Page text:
Scenes are constructed from multiple visual features, yet previous research investigating scene processing has often focused on the contributions of single features in isolation. In the real world, features rarely exist independently of one another and likely converge to inform scene identity in unique ways. Here, we utilize fMRI and pattern classification techniques to examine the interactions between task context (i.e., attend to diagnostic global scene features; texture or layout) and high-level scene attributes (content and spatial boundary) to test the novel hypothesis that scene-selective cortex represents multiple visual features, the importance of which varies according to their diagnostic relevance across scene categories and task demands. Our results show for the first time that scene representations are driven by interactions between multiple visual features and high-level scene attributes. Specifically, univariate analysis of scene-selective cortex revealed that task context and feature diagnosticity shape activity differentially across scene categories. Examination using multivariate decoding methods revealed results consistent with univariate findings, but also evidence for an interaction between high-level scene attributes and diagnostic visual features within scene categories. Critically, these findings suggest visual feature representations are not distributed uniformly across scene categories but are shaped by task context and feature diagnosticity. Thus, we propose that scene-selective cortex constructs a flexible representation of the environment by integrating multiple diagnostically relevant visual features, the nature of which varies according to the particular scene being perceived and the goals of the observer. Copyright © 2015 Elsevier Inc. All rights reserved.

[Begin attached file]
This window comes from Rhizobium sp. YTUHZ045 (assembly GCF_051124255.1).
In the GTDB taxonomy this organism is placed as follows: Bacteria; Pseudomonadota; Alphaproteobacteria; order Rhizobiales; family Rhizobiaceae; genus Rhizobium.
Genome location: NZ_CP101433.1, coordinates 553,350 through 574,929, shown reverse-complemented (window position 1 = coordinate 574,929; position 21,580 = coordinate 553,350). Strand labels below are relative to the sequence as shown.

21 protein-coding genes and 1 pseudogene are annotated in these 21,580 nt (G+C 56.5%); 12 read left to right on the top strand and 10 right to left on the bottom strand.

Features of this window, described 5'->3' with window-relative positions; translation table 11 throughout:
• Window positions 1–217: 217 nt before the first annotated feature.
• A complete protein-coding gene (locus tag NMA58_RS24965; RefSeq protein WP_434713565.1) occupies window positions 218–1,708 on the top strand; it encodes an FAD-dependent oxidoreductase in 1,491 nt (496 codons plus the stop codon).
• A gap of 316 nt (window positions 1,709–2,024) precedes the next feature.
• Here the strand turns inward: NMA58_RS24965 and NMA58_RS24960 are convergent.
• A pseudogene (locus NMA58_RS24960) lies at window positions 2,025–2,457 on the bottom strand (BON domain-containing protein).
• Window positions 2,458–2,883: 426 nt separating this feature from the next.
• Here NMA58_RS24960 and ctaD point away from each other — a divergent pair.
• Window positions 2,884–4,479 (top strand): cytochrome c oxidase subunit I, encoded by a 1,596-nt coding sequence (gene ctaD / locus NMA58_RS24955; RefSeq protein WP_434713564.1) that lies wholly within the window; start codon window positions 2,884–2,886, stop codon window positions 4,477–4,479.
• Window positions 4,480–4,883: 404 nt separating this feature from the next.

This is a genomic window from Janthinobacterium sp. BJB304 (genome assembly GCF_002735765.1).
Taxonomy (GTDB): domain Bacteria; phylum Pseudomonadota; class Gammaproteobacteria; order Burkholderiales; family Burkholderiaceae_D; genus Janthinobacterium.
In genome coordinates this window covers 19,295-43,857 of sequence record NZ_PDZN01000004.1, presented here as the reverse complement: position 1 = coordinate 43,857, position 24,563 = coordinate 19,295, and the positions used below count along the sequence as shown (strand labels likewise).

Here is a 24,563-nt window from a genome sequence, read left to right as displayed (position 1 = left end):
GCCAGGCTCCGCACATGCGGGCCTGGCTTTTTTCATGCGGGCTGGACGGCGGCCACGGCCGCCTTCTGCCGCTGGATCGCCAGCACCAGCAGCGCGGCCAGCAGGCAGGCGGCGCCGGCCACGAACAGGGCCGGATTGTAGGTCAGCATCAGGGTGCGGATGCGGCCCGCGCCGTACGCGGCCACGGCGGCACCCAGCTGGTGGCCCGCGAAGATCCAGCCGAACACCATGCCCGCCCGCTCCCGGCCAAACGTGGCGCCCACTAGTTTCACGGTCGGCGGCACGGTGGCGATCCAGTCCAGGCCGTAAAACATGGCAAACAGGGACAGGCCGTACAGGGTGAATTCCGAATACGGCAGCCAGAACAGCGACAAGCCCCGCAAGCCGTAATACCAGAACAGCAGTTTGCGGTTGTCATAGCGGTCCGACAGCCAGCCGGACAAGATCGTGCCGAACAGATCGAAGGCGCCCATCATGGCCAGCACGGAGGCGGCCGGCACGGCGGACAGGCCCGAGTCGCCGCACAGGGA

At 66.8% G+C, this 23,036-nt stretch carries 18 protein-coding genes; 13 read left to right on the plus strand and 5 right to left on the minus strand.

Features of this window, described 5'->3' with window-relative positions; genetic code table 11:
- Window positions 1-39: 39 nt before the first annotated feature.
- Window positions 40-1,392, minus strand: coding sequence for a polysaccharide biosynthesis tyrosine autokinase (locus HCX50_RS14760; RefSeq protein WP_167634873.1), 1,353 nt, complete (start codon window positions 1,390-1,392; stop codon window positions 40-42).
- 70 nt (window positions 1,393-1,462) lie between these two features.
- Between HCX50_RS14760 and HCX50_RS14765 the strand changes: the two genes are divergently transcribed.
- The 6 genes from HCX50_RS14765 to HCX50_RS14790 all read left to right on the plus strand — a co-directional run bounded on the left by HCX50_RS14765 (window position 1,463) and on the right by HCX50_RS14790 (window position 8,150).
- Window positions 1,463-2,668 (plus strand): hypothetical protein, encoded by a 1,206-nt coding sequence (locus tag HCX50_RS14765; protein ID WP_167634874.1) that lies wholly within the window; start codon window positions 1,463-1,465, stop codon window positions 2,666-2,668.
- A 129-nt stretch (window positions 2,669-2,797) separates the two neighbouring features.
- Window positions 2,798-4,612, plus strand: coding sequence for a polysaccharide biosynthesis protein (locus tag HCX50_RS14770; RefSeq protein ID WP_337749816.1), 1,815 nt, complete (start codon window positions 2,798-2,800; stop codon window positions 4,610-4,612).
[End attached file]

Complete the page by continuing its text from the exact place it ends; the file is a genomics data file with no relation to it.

18. Strategies on Enhancing Learners Intrinsic Motivation in Foreign Language Learning in the Context of China’s University

    Institute of Scientific and Technical Information of China (English)

    何啟滨

    2010-01-01

    <正>The paper aims to discuss the English learning situation of Chinese university students in the domain of motivation theory.With specific focus on enhancing learners’ intrinsic motivation, the paper analyzes the motivation orientation of Chinese university students and suggests four motivating strategies to promote students to become self - motivated learners.

  19. INTRINSIC MOTIVATION VS. EXTRINSIC MOTIVATION: THE APPLICATION OF WPI SCALE IN THE CONTEXT OF PORTUGUESE PUBLIC SECTOR

    Directory of Open Access Journals (Sweden)

    Miguel Lira

    2015-12-01

    Full Text Available Much of the literature focusing on the construct of ‘motivation’ in the public sector feeds the idea that organisational peculiarities of this sector and the individual circumstances of its employees translate into a prevalence of intrinsic motivation and, as a consequence, of the value of intrinsic rewards. However, this assumption has never been scrutinised within the Portuguese public sector; hence, the central goal of this work is, precisely, to offer a contribution to overcome this gap, that is, to provide an answer to the following question: ‘in general terms, what is the predominant type of motivation among Portuguese civil servants: intrinsic motivation or extrinsic motivation?’. So as to achieve this goal, we have carried out an empirical study based on the scale ‘The work preference inventory’, developed by Amabile, Hill, Hennessey and Tighe (1994. This study involved the survey, through a questionnaire, applied to the non-teaching staff of three public higher education institutions. Although the study, by its nature, is not be generalizable to all Portuguese civil servants, it clearly indicates the prevalence, among these, of intrinsic motivation and, as a consequence, of the value of intrinsic rewards. Yet, not negligible levels of appreciation of extrinsic rewards should be emphasised. This indication has led to a goal of a peripheral nature for the present study: to alert for the possible inadequacy of the performance appraisal system of most Portuguese civil servants, given that this system, in exchange for the performance, only offers extrinsic rewards.

  20. The Neurobiology Shaping Affective Touch: Expectation, Motivation, and Meaning in the Multisensory Context

    Science.gov (United States)

    Ellingsen, Dan-Mikael; Leknes, Siri; Løseth, Guro; Wessberg, Johan; Olausson, Håkan

    2016-01-01